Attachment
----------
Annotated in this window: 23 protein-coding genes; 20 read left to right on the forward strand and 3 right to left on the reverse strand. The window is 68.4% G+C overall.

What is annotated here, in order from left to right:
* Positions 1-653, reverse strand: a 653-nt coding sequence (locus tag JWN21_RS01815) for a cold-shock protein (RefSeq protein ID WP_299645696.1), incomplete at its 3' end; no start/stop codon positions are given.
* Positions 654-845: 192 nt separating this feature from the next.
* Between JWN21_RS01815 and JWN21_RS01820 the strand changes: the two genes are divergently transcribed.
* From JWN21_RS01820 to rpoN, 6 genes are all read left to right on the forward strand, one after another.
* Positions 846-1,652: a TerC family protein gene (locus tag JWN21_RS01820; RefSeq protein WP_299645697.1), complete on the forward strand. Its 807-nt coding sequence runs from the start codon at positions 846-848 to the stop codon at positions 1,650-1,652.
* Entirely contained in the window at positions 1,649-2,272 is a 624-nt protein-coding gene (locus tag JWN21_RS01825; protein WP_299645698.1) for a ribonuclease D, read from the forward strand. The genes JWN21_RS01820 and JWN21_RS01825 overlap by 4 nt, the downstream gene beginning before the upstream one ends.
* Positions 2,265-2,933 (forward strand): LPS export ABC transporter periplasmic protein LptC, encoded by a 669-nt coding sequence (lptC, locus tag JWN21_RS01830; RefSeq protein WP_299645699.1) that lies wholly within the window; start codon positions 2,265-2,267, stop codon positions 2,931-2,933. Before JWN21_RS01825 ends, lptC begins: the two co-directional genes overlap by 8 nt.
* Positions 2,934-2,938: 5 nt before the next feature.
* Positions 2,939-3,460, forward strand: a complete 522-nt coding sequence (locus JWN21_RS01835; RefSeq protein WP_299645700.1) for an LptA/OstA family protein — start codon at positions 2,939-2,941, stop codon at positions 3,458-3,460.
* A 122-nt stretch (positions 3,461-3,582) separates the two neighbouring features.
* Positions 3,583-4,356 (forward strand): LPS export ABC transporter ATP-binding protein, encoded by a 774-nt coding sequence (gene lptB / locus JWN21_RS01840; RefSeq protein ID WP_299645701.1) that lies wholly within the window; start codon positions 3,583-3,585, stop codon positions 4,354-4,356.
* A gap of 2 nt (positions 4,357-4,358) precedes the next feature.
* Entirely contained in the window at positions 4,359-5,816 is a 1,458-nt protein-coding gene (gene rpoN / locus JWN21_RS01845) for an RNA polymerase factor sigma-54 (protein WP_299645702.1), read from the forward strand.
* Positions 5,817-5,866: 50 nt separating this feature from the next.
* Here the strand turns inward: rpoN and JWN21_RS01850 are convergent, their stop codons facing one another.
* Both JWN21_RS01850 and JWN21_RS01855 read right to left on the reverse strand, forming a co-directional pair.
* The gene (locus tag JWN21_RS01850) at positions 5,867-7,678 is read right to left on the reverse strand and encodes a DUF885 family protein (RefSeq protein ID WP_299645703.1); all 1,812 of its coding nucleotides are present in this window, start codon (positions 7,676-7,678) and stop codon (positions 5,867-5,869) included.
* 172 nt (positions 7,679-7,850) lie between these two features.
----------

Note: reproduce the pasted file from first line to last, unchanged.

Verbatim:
Annotated in this window: 23 protein-coding genes; 20 read left to right on the forward strand and 3 right to left on the reverse strand. The window is 68.4% G+C overall.

What is annotated here, in order from left to right:
* Positions 1-653, reverse strand: a 653-nt coding sequence (locus tag JWN21_RS01815) for a cold-shock protein (RefSeq protein ID WP_299645696.1), incomplete at its 3' end; no start/stop codon positions are given.
* Positions 654-845: 192 nt separating this feature from the next.
* Between JWN21_RS01815 and JWN21_RS01820 the strand changes: the two genes are divergently transcribed.
* From JWN21_RS01820 to rpoN, 6 genes are all read left to right on the forward strand, one after another.
* Positions 846-1,652: a TerC family protein gene (locus tag JWN21_RS01820; RefSeq protein WP_299645697.1), complete on the forward strand. Its 807-nt coding sequence runs from the start codon at positions 846-848 to the stop codon at positions 1,650-1,652.
* Entirely contained in the window at positions 1,649-2,272 is a 624-nt protein-coding gene (locus tag JWN21_RS01825; protein WP_299645698.1) for a ribonuclease D, read from the forward strand. The genes JWN21_RS01820 and JWN21_RS01825 overlap by 4 nt, the downstream gene beginning before the upstream one ends.
* Positions 2,265-2,933 (forward strand): LPS export ABC transporter periplasmic protein LptC, encoded by a 669-nt coding sequence (lptC, locus tag JWN21_RS01830; RefSeq protein WP_299645699.1) that lies wholly within the window; start codon positions 2,265-2,267, stop codon positions 2,931-2,933. Before JWN21_RS01825 ends, lptC begins: the two co-directional genes overlap by 8 nt.
* Positions 2,934-2,938: 5 nt before the next feature.
* Positions 2,939-3,460, forward strand: a complete 522-nt coding sequence (locus JWN21_RS01835; RefSeq protein WP_299645700.1) for an LptA/OstA family protein — start codon at positions 2,939-2,941, stop codon at positions 3,458-3,460.
* A 122-nt stretch (positions 3,461-3,582) separates the two neighbouring features.
* Positions 3,583-4,356 (forward strand): LPS export ABC transporter ATP-binding protein, encoded by a 774-nt coding sequence (gene lptB / locus JWN21_RS01840; RefSeq protein ID WP_299645701.1) that lies wholly within the window; start codon positions 3,583-3,585, stop codon positions 4,354-4,356.
* A gap of 2 nt (positions 4,357-4,358) precedes the next feature.
* Entirely contained in the window at positions 4,359-5,816 is a 1,458-nt protein-coding gene (gene rpoN / locus JWN21_RS01845) for an RNA polymerase factor sigma-54 (protein WP_299645702.1), read from the forward strand.
* Positions 5,817-5,866: 50 nt separating this feature from the next.
* Here the strand turns inward: rpoN and JWN21_RS01850 are convergent, their stop codons facing one another.
* Both JWN21_RS01850 and JWN21_RS01855 read right to left on the reverse strand, forming a co-directional pair.
* The gene (locus tag JWN21_RS01850) at positions 5,867-7,678 is read right to left on the reverse strand and encodes a DUF885 family protein (RefSeq protein ID WP_299645703.1); all 1,812 of its coding nucleotides are present in this window, start codon (positions 7,676-7,678) and stop codon (positions 5,867-5,869) included.
* 172 nt (positions 7,679-7,850) lie between these two features.